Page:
Toxicology for pets Zinc toxicity can cause red blood cell destruction, liver damage, renal failure, and heart failure. Weakness, pale gums (anemia), vomiting, rapid breathing, increased heart rate, stained urine, jaundiced gums, loss of appetite, and collapse are all symptoms of zinc overdose. Treating dogs with zinc sulfate requires a careful balance between saving enough cells to fight off infection and not enough cells to deal with the toxicity of the drug.
Zinc is an essential nutrient that plays a role in over 300 biological processes. It is involved in DNA synthesis, protein production, immune function, skin integrity, muscle contraction, sensory perception, bone growth, and control of inflammation. Zinc is needed for healthy skin, ears, nose, mouth, lungs, stomach, intestines, urinary tract, reproductive system, muscles, bones, and blood. The body stores zinc in the liver, kidneys, spleen, pancreas, muscles, and brain.
Excessive amounts of zinc can be toxic to dogs. Dogs can develop zinc deficiency due to eating less than optimal quality food, or by consuming too much time. Toxic levels of zinc occur when dogs consume more than 20 mg/kg of diet which is equivalent to approximately 3.5 ounces per pound of body weight daily.
Zinc is thought to be generally harmless, especially when given orally. With exceptionally high zinc consumption, however, manifestations of overt poisoning symptoms (nausea, vomiting, epigastric discomfort, lethargy, and weariness) will emerge. At higher doses, zinc can be toxic to humans.
The toxicity of zinc depends on how it is administered and the quantity consumed. When zinc is ingested in large amounts over a short period, it can be toxic to humans. However, if it is taken over a long period, at low levels of consumption, then there is no risk of toxicity.
The recommended daily allowance (RDA) of zinc for adults is 10-15 mg per day. The most common method of exposure is through the ingestion of foods that contain zinc. The amount of zinc in food sources varies depending on the type of product and how it is processed. For example, oysters contain about 50 mg of zinc per serving while corn flakes contain only about 1 mg per serving.
The main source of zinc intake for most people is not food but rather additives used in medicine and industry. Zinc additives are needed to prevent contamination of food by metals which would otherwise cause digestive problems for those who eat it. Examples include zinc oxide and zinc acetate. In industrial processes, zinc compounds are used to remove acidity from wood and to treat metal surfaces before painting or plating them.
Pet-friendly does not always imply secure. Pets can get zinc poisoning from frequent skin contact with zinc oxide, which can destroy red blood cells. Your pet may experience moderate skin irritation and redness if applied to the skin. If you think your pet has ingested zinc, call your veterinarian immediately.
Zinc is needed for a healthy immune system and sexual function. Without enough zinc, your body will be vulnerable to infections and diseases that would otherwise be preventable. The best source of zinc for dogs is oysters, but only about 5% of people eat them so they're not much use as a zinc source for humans.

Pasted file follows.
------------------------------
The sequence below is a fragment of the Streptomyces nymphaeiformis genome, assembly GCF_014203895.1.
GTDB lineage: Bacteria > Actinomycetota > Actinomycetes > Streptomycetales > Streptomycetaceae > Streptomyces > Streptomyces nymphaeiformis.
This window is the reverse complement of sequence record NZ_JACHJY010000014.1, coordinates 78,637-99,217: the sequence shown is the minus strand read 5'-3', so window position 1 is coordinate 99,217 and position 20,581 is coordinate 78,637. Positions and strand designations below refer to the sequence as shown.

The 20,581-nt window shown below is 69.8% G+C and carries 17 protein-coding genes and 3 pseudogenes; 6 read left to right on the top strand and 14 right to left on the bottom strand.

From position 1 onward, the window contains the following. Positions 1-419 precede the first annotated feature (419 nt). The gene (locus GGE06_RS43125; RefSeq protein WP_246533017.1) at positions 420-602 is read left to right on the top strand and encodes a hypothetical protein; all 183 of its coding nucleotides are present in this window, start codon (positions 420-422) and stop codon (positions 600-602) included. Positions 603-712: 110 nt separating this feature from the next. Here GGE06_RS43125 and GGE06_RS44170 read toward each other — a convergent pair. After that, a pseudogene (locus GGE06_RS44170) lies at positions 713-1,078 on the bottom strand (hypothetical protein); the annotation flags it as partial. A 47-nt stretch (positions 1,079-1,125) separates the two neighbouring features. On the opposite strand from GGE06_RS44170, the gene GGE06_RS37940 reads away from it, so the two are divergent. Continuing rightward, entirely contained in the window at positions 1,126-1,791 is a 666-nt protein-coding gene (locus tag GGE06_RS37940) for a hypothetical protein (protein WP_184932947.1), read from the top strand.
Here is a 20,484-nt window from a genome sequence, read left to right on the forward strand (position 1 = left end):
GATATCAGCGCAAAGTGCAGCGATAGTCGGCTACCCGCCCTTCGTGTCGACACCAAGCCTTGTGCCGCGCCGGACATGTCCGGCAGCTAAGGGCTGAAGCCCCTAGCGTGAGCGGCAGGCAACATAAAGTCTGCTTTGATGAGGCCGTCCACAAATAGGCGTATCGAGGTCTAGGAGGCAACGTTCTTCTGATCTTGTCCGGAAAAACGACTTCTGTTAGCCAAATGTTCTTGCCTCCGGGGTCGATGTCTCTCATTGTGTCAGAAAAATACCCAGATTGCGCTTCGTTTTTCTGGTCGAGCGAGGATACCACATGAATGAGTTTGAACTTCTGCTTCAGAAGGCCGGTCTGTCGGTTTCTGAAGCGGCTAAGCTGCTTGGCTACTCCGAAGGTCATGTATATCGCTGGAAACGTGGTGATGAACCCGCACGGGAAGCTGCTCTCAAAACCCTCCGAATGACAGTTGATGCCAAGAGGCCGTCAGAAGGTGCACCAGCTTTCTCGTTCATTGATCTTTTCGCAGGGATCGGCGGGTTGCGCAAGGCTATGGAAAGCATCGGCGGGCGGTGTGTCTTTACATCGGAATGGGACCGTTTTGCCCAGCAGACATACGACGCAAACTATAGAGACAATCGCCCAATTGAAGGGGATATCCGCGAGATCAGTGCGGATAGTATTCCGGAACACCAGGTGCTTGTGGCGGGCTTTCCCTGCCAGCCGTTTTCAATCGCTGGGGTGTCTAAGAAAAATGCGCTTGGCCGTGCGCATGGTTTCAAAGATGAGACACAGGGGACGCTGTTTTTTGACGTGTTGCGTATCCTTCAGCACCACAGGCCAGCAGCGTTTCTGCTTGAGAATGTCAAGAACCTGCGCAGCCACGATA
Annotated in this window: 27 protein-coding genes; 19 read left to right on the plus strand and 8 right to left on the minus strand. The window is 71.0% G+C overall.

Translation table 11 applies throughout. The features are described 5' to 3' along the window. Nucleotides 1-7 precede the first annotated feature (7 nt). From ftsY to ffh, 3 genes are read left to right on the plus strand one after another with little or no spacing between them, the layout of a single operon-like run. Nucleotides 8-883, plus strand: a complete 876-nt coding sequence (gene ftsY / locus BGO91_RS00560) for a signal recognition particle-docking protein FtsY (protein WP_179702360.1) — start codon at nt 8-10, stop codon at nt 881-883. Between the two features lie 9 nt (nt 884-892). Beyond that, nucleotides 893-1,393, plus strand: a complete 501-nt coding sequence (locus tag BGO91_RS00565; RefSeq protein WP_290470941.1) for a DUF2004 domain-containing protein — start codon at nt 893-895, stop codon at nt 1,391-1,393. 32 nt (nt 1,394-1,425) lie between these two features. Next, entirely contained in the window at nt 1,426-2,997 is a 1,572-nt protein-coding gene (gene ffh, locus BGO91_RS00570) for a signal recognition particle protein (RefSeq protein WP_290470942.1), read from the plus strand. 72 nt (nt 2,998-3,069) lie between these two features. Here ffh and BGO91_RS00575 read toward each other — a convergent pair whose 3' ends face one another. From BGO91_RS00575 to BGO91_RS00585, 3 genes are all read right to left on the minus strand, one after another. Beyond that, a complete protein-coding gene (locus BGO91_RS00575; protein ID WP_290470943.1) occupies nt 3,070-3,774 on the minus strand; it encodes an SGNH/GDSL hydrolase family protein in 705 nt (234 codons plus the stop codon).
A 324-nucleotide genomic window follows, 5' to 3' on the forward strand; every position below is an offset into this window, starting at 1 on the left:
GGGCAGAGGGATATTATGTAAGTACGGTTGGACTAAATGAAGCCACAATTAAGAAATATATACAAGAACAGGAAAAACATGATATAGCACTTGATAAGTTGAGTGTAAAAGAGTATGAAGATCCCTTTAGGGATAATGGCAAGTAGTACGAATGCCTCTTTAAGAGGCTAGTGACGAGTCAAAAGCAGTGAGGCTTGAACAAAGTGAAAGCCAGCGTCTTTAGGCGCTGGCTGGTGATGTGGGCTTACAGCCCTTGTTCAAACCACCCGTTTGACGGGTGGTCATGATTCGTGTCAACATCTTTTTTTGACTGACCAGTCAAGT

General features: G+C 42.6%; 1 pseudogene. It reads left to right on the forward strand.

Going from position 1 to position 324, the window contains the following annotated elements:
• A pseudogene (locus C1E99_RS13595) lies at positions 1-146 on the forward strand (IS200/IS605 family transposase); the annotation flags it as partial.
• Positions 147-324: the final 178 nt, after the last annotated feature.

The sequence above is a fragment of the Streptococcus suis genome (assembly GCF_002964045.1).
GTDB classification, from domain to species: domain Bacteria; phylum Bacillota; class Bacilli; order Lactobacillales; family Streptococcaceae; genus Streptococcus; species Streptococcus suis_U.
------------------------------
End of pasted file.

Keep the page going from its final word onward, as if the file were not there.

Pets can develop a taste for zinc-rich foods such as oysters and lobster tails and might try to eat them anyway of when they become ill. If you believe that your pet has eaten something toxic, call your vet immediately.
It is possible to give your pet too much zinc. Signs of excess zinc include diarrhea, vomiting, weight loss, sluggish behavior, and muscle weakness. Too much zinc in the body can be just as harmful as too little; therefore, it is important to keep zinc levels in your pet's system within the recommended range of 10-50mg/kg of body weight daily.
Zinc phosphide is a common component of rodenticides and other pesticides. If your cat is permitted outside, he or she is more likely to become ill from zinc phosphide poisoning. Zinc phosphide is very dangerous and can be fatal if consumed.
The most common symptom of zinc phosphide poisoning in cats is severe diarrhea that does not stop. Other symptoms include loss of appetite, vomiting, irritability, and weakness. A high-protein diet may help reduce the amount of zinc phosphide your cat consumes before becoming sick. If you see your cat eating anything besides food, take him or her to the veterinarian right away so that proper treatment can be started.
Heavy metal poisoning will result in signs and symptoms affecting the brain and gastrointestinal systems of an animal. Seizures, running in circles or aimlessly, blindness, ataxia (loss of muscular coordination), and behavioral abnormalities are common neurological indications of poisoning. Gastrointestinal signs include vomiting, diarrhea, and failure to eat. The most common cause of heavy metal toxicity in animals is from eating contact with metal exposed in soil or contaminated food. Other sources include mining ore, metal trim from cars, and metal shavings from jewelry.
Animals can be exposed to metals through ingestion, inhalation, or absorption through their skin. Metals that are toxic to dogs include arsenic, cadmium, chromium, copper, iron, lead, mercury, nickel, silver, and zinc. Dogs may also be exposed to metals through object that they play with such as jewelry, collar buttons, and old coins. These objects can contain concentrations of metals high enough to be harmful if swallowed.
Dogs can become poisoned by any of these metals after exposure to them either through their food or environment. Animals who consume large amounts of metal contaminated meat may become acutely ill and require medical attention. However others who are less sensitive to the metal may not show signs of illness until they have ingested more than what would be considered safe for a human.